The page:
He moved his stuff when he got around to it, and we had to have our double-wide mobile home put in a different spot on our property than where I wanted it. What a shock!
Sometimes, the more you try to push civilians, the more they will dig in their heels. You can stand your ground legally on stuff like this, but be prepared for a delay and possibly a fight.
4) Be safe. Civilians generally don’t live in gated communities with a guard at the gate as do military families who live on base. Find out as much as possible about your new neighborhood before you move there, taking care not to seem too nosy. You will not be able to find out everything, though.
We once had the experience of finding out that our next-door neighbor was somewhat psychotic and abusive to those around him; the previous owners of our house sold it to get away from him, but you can’t poll a neighborhood before you buy a house asking about potential problems like this. You just have to take your chances.
Again, go slowly until you know who to trust. We military people make friends fast, getting thick with each other right away, telling our whole life’s story within the first fifteen minutes of meeting somebody. We must get to know each other quickly, because our time with each other is short.
We also have a built-in fail-safe: within a few years, we will move or our neighbor will move. Not so with civilians. Many of them are located for life. Civilians make friends slowly and are not quick to spill the beans about family or even neighborhood secrets. They’re wary of getting too involved with people they can’t dump if they don’t get along.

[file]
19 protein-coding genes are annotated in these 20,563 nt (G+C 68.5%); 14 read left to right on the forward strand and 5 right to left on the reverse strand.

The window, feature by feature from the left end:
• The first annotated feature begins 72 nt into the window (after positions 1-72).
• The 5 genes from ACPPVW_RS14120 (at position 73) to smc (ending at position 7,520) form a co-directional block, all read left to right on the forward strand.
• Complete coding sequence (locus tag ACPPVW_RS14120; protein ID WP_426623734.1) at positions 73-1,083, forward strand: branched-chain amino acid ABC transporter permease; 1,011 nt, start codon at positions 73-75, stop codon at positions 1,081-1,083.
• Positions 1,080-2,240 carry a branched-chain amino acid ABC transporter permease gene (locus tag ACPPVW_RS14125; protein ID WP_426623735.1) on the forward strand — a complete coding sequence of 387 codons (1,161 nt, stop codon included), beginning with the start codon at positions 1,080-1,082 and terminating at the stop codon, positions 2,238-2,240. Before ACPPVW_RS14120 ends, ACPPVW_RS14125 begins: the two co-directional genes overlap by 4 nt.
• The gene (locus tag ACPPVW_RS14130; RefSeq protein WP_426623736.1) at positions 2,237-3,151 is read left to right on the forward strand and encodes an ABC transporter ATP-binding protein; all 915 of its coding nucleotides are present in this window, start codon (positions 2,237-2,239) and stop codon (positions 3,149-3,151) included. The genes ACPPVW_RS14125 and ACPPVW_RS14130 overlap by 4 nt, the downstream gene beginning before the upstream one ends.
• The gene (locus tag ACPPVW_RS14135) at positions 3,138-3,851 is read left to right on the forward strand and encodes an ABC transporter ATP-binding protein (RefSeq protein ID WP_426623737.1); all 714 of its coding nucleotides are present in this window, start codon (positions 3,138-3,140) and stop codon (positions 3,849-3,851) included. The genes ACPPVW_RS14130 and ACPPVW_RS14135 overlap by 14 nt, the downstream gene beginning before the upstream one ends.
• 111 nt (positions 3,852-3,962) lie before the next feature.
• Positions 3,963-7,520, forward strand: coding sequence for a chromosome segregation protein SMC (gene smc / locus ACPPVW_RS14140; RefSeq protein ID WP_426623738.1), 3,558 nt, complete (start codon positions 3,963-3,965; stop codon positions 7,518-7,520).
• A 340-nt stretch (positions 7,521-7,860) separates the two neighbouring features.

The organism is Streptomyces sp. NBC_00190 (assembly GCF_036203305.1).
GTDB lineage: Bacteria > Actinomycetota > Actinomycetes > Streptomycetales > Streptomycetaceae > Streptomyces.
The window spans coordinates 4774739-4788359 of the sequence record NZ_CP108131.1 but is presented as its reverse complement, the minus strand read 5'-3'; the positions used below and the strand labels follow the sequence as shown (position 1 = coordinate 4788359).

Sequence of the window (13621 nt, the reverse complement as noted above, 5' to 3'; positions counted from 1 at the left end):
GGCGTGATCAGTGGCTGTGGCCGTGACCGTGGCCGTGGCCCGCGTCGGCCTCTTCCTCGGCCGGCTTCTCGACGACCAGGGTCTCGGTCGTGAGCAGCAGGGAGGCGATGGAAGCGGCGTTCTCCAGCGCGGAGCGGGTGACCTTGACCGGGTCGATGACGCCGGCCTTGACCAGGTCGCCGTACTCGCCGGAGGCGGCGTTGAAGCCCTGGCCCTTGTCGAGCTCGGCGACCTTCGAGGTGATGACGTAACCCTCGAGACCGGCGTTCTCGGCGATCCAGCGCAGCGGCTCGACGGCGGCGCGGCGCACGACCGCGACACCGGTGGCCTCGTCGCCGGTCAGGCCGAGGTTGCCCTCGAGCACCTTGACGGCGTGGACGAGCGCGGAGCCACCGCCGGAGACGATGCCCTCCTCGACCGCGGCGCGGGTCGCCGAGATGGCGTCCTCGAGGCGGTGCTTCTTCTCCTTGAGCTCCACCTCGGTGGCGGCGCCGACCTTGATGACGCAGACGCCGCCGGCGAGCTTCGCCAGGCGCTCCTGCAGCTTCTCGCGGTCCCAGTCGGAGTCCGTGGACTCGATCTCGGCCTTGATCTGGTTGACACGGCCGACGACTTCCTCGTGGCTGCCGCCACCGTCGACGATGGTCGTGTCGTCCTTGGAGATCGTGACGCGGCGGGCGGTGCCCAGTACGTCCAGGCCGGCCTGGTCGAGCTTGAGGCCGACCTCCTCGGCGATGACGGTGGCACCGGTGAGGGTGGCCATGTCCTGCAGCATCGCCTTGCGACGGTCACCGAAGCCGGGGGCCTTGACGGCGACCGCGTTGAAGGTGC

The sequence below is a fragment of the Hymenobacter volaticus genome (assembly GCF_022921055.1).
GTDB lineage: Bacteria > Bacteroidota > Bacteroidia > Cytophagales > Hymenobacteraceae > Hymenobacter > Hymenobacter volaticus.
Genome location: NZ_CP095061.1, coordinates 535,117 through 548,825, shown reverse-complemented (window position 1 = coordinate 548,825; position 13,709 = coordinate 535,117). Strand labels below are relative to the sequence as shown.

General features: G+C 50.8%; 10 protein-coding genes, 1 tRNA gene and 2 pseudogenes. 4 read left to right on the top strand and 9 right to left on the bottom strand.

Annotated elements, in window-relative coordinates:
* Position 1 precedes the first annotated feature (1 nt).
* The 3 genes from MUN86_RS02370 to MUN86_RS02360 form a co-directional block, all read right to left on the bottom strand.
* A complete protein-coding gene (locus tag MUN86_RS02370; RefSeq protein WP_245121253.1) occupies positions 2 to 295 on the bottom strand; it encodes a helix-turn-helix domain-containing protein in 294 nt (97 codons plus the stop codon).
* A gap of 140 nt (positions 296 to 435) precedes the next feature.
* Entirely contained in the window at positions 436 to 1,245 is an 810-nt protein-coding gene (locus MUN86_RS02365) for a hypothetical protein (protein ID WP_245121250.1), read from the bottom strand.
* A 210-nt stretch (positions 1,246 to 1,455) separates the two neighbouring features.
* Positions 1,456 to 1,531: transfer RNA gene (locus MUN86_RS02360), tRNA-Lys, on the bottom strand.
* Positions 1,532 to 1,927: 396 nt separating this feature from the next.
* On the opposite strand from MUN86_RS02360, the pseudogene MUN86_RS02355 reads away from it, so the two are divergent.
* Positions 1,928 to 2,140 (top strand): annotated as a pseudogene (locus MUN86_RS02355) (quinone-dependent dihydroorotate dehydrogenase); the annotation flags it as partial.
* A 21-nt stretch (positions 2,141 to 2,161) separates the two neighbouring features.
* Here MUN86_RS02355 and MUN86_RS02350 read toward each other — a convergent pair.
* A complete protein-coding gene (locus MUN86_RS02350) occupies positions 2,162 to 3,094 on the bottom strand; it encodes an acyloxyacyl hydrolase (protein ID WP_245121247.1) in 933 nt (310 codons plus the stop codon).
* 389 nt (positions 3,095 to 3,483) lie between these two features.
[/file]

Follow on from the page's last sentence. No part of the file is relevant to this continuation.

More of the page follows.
Never leave your children with people you don’t know very well. In the military people do this a lot, because you must sometimes have a background check to even get into the military, and we trust each other with our lives. Ask around to be sure your neighborhood is safe for walking and biking, or for children to play in. Take your children to the new school yourself at first, if possible, to become aware of any possible dangers. Always lock your doors at home, whether you are there or away. Lock your car.
5) Try to stay physically healthy. Finding a sport that you can do, joining a gym, or even walking around your neighborhood if it is safe to do so, goes a long way in boosting your mood and your morale as you adjust to your new locale.
You’ll be better able to perform your job and take care of your new home. And, if you decide your family’s new town or city isn’t for you, you’ll be strong and fit enough to load that moving van and high-tail it out of there to the next place.
Post script by MilSuccessNet editor:
As a writer, I rely on questions a lot to get at a story, understand a person and organize my intended sharing of information.
In our first conversation on the transition from military to civilian life, Mary’s comments led me to see that the spheres as distinct cultures. While the military population is drawn from general population, naturally, and therefore reflects all the types of people, their biases, interests and ambitions representing all that general national population, it’s still different. At least at first try to transitions!
“It is so different,” said Mary.
“So much harder to make friends. In the military, the way you’d make friends is to ask questions: What squadron is your husband in? How long have you been in the military? Do you have kids? Do they go to school on base? What part of the housing area do you live in? Etc. This was also a round-about way of establishing the person’s status. If they said, “Oh, my husband was commissioned on (fill in the date),” you would know he was an officer — same with finding out what section of housing they lived in.
In civilian life, playing “20 Questions” makes you look suspicious, like maybe you were sent out by the IRS. They get cagey right away and give non-specific answers, like the woman whose kids went to a private school downtown with mine (we were still military). She mentioned work, and I asked her where she worked. She got real still, and then said tersely, “I work with my husband.” I knew not to push it. When I found out later that her husband was a dentist, I thought, “What’s the big deal?” But I learned a lesson.
Many lessons, are exactly like those every day civilians must learn. Mostly, they are about communication and instant evaluations of actions or statements. You might find some interesting posts on interpersonal communications and tips at my blog on messages.